No not much cooking with beer as far as I know. Or wine either, really.Delete
There's a saying about some veggies in Dutch: "daar moet eerst de nachtvorst overheen": "it needs a night frost first", so you might be right with your experiment, Ken!ReplyDelete
We put the rest of that dino' kale in the freezer today. I'm pretty sure it will be better when we take it back out in a few weeks or months.Delete
i've been growing dino kale also! i like the tender small leaves in salad. and you are just right - should be better after the frost.ReplyDelete
Wow, who knew all that about cooking kale!ReplyDelete
Ditto to what Judith saidReplyDelete
One thing that breaks down the fibers in Tuscan kale is to rub the cut up kale briskly between the palms of your hands. I thought this was only for eating it raw in salads, but a fellow gardener says she does this even if she's cooking it. You might give this a try if you don't want to take the time to freeze it.ReplyDelete
Thanks, Carol, I'll try that. So far I'm more favorably impressed by the Siberian (Red Russian) kale than by the dinosaur/lacinato/Tuscan stuff. People sometimes put their collard greens, raw, into the freezer for an hour or so before cooking them. Supposedly that sweetens and tenderizes them.Delete
I always de-rib, and we only eat the youngish leaves. In our experience, the big, tough leaves never taste very good no matter how I cook them, so we leave them to the mulch pile. It will be interesting to hear how yours come out after they freeze.ReplyDelete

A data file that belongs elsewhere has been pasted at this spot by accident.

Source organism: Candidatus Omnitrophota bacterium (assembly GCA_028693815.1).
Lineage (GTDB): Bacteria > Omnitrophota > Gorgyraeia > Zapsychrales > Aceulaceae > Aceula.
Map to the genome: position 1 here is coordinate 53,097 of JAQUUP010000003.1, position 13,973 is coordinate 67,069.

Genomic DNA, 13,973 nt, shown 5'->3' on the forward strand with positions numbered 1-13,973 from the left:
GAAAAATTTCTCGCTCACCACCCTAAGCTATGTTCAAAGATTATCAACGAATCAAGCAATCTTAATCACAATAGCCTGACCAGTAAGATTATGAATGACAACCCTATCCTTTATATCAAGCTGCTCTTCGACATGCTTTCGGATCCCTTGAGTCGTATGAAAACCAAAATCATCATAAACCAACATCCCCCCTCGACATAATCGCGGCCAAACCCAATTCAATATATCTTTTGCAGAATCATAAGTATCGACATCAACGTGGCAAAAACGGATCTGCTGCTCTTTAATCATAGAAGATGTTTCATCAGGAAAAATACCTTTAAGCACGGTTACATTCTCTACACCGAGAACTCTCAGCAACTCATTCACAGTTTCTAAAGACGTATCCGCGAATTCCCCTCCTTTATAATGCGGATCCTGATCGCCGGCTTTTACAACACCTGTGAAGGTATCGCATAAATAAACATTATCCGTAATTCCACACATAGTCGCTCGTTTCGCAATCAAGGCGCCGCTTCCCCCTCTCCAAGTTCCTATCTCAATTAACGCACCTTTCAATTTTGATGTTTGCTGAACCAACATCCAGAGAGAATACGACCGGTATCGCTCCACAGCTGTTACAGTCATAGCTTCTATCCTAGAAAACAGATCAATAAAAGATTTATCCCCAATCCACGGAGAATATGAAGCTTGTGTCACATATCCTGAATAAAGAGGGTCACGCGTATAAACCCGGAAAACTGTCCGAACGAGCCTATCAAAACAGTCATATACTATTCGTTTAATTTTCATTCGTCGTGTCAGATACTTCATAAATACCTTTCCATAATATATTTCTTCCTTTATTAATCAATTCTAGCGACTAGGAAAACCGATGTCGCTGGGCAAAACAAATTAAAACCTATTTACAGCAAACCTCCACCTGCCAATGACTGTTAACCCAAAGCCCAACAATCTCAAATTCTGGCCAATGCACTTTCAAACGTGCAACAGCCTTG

I didn't de-rib these leaves, because I figured they needed to cook for a long time and the ribs would be cooked too. They were. The ones I froze for just three hours weren't bad. Then I put two containers of the cooked greens in the freezer for a longer stay. We'll see...Delete
Ken, if I may be so bold as to use your first name, One of the things I do with Tuscan Kale is make drink nibbles. Chop the kale and toss wit olive oil, salt, and pepper (or red pepper flakes if you want it a bit spicier). Lay on a rack over a baking sheet IN ONE LAYER, THIS IS VERY IMPORTANT. Put into a 250 degree oven and bake for about 1/2 hour or so, I start checking after 15 minutes. The kale will crisp up and is really yummy with prosecco.ReplyDelete
Thanks, I'll have to try making chips. Next time we have people over for apéros, I think.Delete
Hi Ken, we enjoy your blog very much. As regards Tuscan Kale - cook it like the Itlaians. Derib and wash. Then blanch in boiling salted water for seven minutes . Drain and dry on tea towel. Then saute in a shallow pan with garlic and fennel seeds for anither seven minutes. Delicious and definitely not fibrous. Best wishes Venetia.ReplyDelete
That's the way I've cooked some of my Red Russian Kale this year, and Curly Kale in past years: blanching and sautéing. You can vary the spices. I'll try it with the next batch of Lacinato Kale that I harvest. Thanks for the comment.Delete
Maybe you saw this post about cooking Siberian kale. I also like to cook chard (Fr. blettes) by sautéing it with spices and seasonings, and you don't even need to blanch it first.Delete